Cape honey bee
|Cape honey bee|
|Cape honey bees gorging on honey|
|Subspecies:||A. m. capensis|
|Apis mellifera capensis
|The natural ranges of the
Cape honey bee,African honey bee, and the contact zone where the two subspecies overlap and hybridize
The Cape honey bee or Cape bee (Apis mellifera capensis) is a southern South African subspecies of the Western honey bee. They play a major role in South African agriculture and the economy of the Western Cape by pollinating crops and producing honey in the Western Cape region of South Africa.
The Cape honey bee is unique among honey bee subspecies because workers can lay diploid, female eggs, by means of thelytoky, while workers of other subspecies (and, in fact, unmated females of virtually all other eusocial insects) can only lay haploid, male eggs. Not all workers are capable of thelytoky - only those expressing the thelytoky phenotype, which is controlled by a recessive allele at a single locus (workers must be homozygous at this locus to be able to reproduce by thelytoky).
Interaction with African bees
In 1990 beekeepers transported Cape honey bees into northern South Africa, where they don't occur naturally. This has created a problem for the region's A. m. scutellata populations. Reproducing diploid females without fertilization bypasses the eusocial insect hierarchy; an individual more related to her own offspring than to the offspring of the queen will trade in her inclusive fitness benefits for individual fitness benefits of reproducing her own young.
This opens up the possibility of social parasitism: if a female worker expressing the thelytokous phenotype from a Cape honey bee colony can enter a colony of A. m. scutellata, she can potentially take over that African bee colony. A behavioral consequence of the thelytoky phenotype is queen pheromonal mimicry, which means the parasitic workers can sneak their eggs in to be raised with those from the African bees, and their eggs aren't policed by the African bee workers because they're similar to the African bee queen's eggs. As a result the parasitic A. m. capensis workers increase in number within a host colony, while numbers of the A. m. scutellata workers that perform foraging duties (A. m. capensis workers are greatly under-represented in the foraging force of an infected colony) dwindle, owing to competition in egg laying between A. m. capensis workers and the queen, and to the eventual death of the queen. This causes the death of the colony upon which the capensis females depended, so they will then seek out a new host colony.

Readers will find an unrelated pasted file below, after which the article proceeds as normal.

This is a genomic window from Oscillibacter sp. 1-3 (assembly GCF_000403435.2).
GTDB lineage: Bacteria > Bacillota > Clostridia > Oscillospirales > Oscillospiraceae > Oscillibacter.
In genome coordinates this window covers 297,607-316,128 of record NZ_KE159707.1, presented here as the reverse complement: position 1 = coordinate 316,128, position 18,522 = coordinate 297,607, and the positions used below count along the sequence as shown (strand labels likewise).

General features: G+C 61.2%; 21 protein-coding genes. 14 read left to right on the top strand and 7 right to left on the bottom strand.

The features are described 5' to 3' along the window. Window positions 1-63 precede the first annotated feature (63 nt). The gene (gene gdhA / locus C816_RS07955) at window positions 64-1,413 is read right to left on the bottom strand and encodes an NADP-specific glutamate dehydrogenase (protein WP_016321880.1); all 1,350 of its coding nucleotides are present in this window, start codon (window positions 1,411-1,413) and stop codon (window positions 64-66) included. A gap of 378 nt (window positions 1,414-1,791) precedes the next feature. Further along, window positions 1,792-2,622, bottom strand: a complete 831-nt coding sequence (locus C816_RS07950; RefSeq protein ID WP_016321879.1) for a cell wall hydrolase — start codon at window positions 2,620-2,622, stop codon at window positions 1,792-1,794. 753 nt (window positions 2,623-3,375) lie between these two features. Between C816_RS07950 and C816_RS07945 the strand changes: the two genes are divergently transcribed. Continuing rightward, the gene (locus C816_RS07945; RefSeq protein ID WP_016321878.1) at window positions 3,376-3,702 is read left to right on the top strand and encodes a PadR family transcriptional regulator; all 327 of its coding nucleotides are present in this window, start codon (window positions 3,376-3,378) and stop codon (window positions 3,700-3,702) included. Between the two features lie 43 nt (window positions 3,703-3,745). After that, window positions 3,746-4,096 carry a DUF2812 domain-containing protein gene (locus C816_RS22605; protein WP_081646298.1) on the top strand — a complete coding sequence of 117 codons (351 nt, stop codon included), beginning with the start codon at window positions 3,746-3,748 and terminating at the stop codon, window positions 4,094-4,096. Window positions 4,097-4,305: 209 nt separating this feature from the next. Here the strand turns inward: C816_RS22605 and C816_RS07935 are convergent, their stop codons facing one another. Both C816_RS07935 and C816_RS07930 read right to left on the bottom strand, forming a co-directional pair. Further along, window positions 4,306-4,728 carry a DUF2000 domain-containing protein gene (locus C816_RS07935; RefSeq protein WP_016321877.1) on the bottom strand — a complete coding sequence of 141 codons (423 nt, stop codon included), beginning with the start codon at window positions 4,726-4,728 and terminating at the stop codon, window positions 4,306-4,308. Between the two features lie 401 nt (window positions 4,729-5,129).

In December 2008 American foulbrood disease spread to the Cape honey bee population in the Western Cape infecting and wiping out an estimated forty percent of the region's honey bee population by 2015.
Over 300 hives were destroyed and more hives threatened with starvation in 2017 in when large fires swept through the Knysna area of the Western Cape. Due to the impact of the fires on the bee's already threatened status resources were donated to setup additional hive stands and basil and borage after the fire to provide food to the bees. Additional fires, at the same time, in the Thornhill area (near Port Elizabeth) destroyed a further 700 hives.
Thelytokous parthenogenesis and maintenance of heterozygosity
Parthenogenesis is a natural form of reproduction in which growth and development of embryos occur without fertilisation. Thelytoky is a particular form of parthenogenesis in which the development of a female individual occurs from an unfertilized egg. Automixis is a form of thelytoky, but there are different kinds of automixis. The kind of automixis relevant here is one in which two haploid products from the same meiosis combine to form a diploid zygote.
Cape honeybee workers expressing the thelytoky phenotype can produce progeny by automictic thelytoky with central fusion (see diagram). Central fusion allows heterozygosity to be largely maintained. The oocytes that undergo automixis display a greater than 10-fold reduction in the rate of crossover recombination. The low recombination rate in automictic oocytes favors maintenance of heterozygosity and the avoidance of inbreeding depression.
- Joanna Klein (9 June 2016). "Scientists Find Genes That Let These Bees Reproduce Without Males". The New York Times. Retrieved 25 June 2017.
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- Featured Creatures Website: Cape honey bee (Apis mellifera capensis) — on the UF / IFAS website.
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